I learned from them that repatriation is a must. That all the things that we are against in the West, all the things we don't like, and all the things we dream about building and developing for ourselves - mean we need to be in Africa. There are many things in the West that are nice and are good but at the time - in the 80s - there were skinheads having a clash between the National Front and the Anti Nazi League. White people were involved as well in fighting racism - most of the Anti Nazi League were white people - but there was this pressure, racial tension, everywhere you'd go. You couldn't even walk down the street and feel happy because if you saw a police van it was just like in the movie Babylon - when Brinsley sees the reflection in the shop window - the next thing is to run because if you don't you'd get fitted up with something anyway. Things may have got better on a social level but we see how the economy of the nation is not just cramping African people, it's cramping anybody and if you're not in the big league then you're going to feel it. So the things that we dream about, the way we want to grow, Africa is the best place for us. That was the main thing they taught me – Repatriation. They also put the relationship between His Imperial Majesty and us, as an African people, into context for me, as well as his relationship with the world, and who His Imperial Majesty really is.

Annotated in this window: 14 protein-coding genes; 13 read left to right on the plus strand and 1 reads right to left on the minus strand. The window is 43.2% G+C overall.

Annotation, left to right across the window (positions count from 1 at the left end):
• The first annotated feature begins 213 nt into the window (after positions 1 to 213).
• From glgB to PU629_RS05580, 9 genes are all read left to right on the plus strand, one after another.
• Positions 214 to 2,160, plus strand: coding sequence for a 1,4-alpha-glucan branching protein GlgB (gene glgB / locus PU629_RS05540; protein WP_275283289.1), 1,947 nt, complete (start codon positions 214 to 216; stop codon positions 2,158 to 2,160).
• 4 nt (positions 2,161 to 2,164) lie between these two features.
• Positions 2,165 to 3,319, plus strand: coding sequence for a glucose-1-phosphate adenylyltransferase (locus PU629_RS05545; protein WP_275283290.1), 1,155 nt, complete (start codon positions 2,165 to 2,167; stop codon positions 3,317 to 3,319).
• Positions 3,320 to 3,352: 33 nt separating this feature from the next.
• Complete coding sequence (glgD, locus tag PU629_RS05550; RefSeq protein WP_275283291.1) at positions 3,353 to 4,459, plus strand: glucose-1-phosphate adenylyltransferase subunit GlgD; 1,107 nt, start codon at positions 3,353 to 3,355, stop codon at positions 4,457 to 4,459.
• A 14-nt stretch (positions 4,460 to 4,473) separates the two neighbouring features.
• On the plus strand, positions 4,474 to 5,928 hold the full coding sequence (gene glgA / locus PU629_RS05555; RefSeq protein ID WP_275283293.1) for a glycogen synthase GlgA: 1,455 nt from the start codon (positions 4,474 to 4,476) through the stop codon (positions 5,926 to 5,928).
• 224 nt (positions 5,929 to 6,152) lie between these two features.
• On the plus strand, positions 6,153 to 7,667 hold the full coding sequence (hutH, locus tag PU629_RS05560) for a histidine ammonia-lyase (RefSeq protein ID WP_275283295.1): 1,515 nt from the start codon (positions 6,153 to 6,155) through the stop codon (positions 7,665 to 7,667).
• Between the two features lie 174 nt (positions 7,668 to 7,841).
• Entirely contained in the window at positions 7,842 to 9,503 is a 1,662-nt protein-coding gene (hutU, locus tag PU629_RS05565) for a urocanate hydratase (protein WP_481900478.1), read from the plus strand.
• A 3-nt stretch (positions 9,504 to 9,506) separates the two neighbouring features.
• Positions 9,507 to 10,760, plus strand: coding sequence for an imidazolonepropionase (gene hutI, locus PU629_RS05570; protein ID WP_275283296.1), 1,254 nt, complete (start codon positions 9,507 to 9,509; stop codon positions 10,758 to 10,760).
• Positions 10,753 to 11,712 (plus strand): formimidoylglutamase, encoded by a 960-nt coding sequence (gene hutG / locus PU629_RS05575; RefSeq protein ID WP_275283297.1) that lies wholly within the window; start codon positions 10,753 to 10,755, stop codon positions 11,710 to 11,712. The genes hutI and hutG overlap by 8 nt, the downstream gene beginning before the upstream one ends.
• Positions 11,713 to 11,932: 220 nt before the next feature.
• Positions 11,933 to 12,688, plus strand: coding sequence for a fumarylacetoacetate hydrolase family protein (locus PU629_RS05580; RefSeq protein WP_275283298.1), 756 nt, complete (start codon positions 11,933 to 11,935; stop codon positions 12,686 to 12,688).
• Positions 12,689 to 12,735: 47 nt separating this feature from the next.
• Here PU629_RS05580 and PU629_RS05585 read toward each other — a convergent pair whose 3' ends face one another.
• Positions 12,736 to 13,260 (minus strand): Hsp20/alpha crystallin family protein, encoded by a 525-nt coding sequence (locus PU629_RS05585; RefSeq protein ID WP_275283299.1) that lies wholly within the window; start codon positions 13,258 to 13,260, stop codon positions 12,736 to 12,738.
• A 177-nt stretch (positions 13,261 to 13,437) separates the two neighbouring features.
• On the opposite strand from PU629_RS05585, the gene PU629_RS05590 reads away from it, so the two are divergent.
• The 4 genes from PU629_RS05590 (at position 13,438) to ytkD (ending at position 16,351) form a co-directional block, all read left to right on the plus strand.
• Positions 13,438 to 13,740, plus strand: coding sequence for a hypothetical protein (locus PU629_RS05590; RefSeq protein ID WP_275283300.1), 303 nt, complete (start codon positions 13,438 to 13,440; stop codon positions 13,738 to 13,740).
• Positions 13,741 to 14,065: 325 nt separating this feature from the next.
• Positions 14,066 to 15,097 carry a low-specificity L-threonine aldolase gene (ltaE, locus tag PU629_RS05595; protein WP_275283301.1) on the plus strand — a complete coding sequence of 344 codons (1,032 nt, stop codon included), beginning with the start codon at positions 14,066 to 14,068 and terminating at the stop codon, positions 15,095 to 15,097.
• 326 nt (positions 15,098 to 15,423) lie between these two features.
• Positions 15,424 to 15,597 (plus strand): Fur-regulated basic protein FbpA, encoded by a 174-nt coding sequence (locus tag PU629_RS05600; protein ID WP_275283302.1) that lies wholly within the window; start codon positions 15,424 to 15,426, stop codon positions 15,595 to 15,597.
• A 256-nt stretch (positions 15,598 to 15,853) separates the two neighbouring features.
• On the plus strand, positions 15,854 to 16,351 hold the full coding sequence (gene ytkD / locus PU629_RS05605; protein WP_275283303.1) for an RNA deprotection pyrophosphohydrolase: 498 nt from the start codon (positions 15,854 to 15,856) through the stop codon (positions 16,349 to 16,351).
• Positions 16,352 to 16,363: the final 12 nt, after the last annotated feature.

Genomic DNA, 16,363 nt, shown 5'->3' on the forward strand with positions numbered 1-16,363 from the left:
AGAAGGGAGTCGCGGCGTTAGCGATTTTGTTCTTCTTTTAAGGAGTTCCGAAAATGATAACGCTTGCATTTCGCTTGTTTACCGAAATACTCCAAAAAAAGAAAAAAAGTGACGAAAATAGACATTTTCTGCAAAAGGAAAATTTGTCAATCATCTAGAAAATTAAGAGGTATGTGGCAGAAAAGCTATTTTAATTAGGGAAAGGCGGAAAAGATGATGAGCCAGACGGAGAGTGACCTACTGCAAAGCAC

What was your first experience of racism in the UK?

It’s hard to tell because you are young you don’t even know what it is. So when you’re being called a gollywog by adults and you’re only a kid, even they know that you don’t understand. They’re just having some game, “Oh look at that little gollywog” or a man just comes up and pats you on the head and says, “You alright, Sambo?” or even just being very [patronising towards you – but you don’t know it’s racism at the time. But the first I realized I was being treated in a racist manner was in a cookery class in secondary school and after the class dispersed the teacher called be back and told me to look in the bin and said, “What do those remind you of?” and I didn’t see anything of significance apart from some burnt cakes. Then she said, “Don’t you think they remind us of you?” and she laughed! That was when it hit me.

Would you say the UK is less racist now than back then?

I can’t really tell. I know there’s much more of a mixture because music can be used as a very strong unifying force. Everybody loves music, and the more you get into a music, the more you want to know the roots of it. So Teddy Boys who were into Rock’N’Roll, found out it comes mostly from black people like Chuck Berry, Little Richard and all them man there rather than Elvis, who benefitted from it. Elvis is like your Gentleman nowadays.

Or Eminem.

Yeah! But we don’t care about that because everybody should be allowed to feel and enjoy music no matter where it comes from. If I want to play English country dancing music nobody should be able to say, “You shouldn’t do that because you’re a black man”.  And I shouldn’t say to a white man “You can’t play reggae because you’re white”. I might say, “You Cyaan play reggae cos you got the beat wrong!” But if he’s playing it right then bully for him.